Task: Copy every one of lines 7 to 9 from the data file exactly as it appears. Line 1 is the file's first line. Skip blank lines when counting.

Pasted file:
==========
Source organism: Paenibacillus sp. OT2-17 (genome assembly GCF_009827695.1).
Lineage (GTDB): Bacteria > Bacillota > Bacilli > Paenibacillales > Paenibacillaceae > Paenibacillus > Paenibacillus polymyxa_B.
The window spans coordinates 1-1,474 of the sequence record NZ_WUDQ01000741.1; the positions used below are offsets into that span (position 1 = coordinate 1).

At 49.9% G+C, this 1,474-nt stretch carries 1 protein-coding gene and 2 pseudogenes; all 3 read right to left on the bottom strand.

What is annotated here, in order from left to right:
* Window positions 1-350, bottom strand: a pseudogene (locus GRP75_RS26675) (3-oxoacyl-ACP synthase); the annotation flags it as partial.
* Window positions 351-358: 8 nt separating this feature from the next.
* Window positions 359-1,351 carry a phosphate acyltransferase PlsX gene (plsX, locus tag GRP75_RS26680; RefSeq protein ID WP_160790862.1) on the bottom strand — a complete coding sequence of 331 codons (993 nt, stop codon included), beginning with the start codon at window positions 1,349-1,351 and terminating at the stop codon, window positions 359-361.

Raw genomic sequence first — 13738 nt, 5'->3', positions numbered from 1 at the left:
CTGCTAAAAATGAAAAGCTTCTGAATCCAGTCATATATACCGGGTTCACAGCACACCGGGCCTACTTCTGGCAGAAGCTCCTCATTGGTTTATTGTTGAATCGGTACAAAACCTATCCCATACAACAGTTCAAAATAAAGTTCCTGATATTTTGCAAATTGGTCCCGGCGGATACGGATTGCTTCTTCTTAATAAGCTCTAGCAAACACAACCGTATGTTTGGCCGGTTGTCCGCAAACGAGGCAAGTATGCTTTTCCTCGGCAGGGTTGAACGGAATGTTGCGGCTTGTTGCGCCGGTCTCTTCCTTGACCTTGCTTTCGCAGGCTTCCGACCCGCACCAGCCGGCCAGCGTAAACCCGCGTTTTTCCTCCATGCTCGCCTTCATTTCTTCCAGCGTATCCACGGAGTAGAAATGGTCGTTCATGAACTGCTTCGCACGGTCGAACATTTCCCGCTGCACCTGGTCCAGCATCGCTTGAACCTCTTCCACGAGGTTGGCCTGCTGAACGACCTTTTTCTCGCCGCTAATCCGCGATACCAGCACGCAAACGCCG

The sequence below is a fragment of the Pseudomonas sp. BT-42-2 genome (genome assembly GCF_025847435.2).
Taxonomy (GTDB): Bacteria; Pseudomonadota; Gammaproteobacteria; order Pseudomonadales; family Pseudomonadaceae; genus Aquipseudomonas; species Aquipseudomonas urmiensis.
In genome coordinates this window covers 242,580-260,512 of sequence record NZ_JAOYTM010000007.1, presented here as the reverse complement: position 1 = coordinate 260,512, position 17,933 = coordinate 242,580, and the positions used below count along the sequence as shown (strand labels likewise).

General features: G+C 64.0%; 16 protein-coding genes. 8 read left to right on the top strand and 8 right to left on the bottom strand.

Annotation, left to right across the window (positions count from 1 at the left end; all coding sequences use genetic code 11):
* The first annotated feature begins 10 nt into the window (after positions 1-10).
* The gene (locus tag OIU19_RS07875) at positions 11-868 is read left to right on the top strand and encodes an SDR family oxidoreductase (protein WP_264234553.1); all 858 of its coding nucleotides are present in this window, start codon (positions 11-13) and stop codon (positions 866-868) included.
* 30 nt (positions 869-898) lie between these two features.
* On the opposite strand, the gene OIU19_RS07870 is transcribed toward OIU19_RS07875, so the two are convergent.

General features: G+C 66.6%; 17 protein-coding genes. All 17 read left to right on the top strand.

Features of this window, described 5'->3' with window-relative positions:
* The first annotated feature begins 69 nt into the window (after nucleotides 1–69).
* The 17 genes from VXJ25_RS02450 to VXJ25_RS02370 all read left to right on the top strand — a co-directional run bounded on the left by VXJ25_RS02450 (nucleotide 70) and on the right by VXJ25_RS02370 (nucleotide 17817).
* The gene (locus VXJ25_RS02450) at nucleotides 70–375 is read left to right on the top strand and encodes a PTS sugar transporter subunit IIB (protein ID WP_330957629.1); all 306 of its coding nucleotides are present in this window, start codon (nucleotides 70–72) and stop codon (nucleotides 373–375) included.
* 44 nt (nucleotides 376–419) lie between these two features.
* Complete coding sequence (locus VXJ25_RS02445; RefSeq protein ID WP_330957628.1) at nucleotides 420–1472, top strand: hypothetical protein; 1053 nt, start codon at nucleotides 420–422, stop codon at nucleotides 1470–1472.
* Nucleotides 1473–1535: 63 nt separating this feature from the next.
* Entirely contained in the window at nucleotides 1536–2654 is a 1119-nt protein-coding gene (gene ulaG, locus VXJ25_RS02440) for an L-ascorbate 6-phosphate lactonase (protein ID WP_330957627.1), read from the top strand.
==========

* Window positions 351-358: 8 nt separating this feature from the next.
* Window positions 359-1,351 carry a phosphate acyltransferase PlsX gene (plsX, locus tag GRP75_RS26680; RefSeq protein ID WP_160790862.1) on the bottom strand — a complete coding sequence of 331 codons (993 nt, stop codon included), beginning with the start codon at window positions 1,349-1,351 and terminating at the stop codon, window positions 359-361.

Raw genomic sequence first — 13738 nt, 5'->3', positions numbered from 1 at the left: